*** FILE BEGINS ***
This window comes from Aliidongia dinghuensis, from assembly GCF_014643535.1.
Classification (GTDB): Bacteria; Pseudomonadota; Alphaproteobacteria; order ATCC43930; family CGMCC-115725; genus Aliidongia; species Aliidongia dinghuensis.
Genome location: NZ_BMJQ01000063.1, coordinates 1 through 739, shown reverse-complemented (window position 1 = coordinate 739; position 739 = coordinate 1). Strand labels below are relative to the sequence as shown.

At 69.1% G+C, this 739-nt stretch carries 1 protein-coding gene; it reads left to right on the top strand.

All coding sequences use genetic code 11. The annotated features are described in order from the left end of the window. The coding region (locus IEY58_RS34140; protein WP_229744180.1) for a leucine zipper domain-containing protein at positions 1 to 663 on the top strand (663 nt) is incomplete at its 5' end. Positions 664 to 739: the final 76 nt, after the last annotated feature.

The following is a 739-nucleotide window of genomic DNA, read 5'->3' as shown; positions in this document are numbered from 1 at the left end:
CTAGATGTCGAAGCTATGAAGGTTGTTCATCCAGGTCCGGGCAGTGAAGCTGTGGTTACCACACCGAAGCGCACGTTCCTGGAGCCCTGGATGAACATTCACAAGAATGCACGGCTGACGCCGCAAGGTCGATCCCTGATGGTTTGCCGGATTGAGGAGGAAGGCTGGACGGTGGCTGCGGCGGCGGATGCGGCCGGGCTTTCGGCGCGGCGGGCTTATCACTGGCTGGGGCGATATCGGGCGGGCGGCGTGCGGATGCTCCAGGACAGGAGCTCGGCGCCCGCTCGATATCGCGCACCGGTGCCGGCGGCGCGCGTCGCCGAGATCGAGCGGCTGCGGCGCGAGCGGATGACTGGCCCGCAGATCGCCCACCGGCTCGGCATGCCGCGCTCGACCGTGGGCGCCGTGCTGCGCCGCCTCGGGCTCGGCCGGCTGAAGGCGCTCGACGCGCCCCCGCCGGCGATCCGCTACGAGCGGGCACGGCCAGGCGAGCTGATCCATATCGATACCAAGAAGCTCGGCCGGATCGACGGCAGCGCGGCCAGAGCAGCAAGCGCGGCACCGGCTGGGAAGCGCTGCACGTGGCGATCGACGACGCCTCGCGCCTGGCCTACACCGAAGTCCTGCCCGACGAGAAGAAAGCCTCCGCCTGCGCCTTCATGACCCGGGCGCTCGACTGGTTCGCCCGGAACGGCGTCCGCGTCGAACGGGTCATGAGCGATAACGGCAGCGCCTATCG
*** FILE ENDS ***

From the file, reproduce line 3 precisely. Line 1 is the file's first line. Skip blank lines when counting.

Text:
Genome location: NZ_BMJQ01000063.1, coordinates 1 through 739, shown reverse-complemented (window position 1 = coordinate 739; position 739 = coordinate 1). Strand labels below are relative to the sequence as shown.